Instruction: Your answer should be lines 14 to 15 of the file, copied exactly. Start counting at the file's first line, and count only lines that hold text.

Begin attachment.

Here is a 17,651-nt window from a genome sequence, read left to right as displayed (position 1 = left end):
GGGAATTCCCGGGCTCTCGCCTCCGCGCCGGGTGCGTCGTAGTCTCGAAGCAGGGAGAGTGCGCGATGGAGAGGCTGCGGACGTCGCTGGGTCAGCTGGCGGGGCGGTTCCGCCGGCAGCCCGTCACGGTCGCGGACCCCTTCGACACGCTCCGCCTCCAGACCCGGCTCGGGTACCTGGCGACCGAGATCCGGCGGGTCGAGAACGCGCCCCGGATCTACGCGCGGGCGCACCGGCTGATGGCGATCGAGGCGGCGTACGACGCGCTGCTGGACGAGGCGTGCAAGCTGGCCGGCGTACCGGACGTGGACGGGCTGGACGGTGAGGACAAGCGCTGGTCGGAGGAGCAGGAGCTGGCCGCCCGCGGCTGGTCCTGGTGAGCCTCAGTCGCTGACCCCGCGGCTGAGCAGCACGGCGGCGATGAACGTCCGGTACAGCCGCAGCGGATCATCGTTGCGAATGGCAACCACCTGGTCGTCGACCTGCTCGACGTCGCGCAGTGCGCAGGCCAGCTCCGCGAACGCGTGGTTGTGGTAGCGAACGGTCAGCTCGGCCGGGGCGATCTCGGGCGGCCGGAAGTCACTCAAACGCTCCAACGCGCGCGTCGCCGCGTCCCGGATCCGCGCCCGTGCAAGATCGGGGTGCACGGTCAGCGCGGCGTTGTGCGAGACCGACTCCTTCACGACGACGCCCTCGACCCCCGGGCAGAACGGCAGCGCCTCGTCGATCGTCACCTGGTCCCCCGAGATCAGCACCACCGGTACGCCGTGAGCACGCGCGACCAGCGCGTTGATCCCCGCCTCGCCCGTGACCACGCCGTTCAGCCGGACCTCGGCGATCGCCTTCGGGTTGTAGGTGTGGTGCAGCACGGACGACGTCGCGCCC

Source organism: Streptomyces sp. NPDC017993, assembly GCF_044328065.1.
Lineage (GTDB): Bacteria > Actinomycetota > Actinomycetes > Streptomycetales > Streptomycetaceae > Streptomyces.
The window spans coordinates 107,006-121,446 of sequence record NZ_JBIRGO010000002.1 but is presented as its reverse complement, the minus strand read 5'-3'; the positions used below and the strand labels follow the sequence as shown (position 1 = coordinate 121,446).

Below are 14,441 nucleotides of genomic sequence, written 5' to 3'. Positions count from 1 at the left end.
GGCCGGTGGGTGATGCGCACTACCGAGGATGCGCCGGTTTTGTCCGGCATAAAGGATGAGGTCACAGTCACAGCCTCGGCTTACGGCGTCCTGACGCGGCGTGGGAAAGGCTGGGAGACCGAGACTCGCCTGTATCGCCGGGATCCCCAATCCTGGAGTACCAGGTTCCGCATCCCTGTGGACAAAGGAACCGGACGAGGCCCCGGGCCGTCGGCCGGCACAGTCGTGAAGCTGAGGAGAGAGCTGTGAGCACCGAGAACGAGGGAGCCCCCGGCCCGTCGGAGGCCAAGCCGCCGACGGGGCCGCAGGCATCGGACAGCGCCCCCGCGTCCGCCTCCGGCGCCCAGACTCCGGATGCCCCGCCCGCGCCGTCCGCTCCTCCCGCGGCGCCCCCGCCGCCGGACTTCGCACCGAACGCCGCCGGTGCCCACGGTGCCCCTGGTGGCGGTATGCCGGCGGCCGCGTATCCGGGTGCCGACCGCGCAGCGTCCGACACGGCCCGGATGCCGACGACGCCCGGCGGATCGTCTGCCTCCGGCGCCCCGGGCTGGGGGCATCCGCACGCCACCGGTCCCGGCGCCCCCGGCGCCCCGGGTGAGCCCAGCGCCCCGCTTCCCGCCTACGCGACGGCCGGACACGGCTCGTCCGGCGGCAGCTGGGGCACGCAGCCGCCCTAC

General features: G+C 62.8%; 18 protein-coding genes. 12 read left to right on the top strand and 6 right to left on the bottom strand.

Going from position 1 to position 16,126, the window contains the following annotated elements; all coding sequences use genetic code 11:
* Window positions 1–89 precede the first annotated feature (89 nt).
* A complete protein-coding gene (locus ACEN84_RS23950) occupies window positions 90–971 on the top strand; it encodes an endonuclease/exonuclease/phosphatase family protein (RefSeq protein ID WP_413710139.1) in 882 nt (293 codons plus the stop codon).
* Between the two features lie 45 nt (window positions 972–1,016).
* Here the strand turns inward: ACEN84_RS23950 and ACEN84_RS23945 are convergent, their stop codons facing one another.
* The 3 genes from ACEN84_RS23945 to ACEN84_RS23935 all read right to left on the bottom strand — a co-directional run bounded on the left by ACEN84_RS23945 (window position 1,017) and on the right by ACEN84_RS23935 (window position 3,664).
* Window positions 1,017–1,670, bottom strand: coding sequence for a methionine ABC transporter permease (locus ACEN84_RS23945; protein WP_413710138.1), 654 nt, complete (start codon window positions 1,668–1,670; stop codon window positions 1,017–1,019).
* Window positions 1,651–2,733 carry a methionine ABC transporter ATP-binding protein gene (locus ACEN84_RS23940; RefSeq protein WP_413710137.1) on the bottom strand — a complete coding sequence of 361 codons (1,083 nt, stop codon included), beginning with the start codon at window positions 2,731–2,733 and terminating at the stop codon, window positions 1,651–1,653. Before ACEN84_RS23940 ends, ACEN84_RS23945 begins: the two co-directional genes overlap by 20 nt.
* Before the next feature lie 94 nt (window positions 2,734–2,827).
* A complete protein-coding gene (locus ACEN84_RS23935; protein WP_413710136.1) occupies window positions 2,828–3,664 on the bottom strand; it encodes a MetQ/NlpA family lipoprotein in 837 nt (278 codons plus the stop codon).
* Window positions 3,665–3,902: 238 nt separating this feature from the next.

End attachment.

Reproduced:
* The 3 genes from ACEN84_RS23945 to ACEN84_RS23935 all read right to left on the bottom strand — a co-directional run bounded on the left by ACEN84_RS23945 (window position 1,017) and on the right by ACEN84_RS23935 (window position 3,664).
* Window positions 1,017–1,670, bottom strand: coding sequence for a methionine ABC transporter permease (locus ACEN84_RS23945; protein WP_413710138.1), 654 nt, complete (start codon window positions 1,668–1,670; stop codon window positions 1,017–1,019).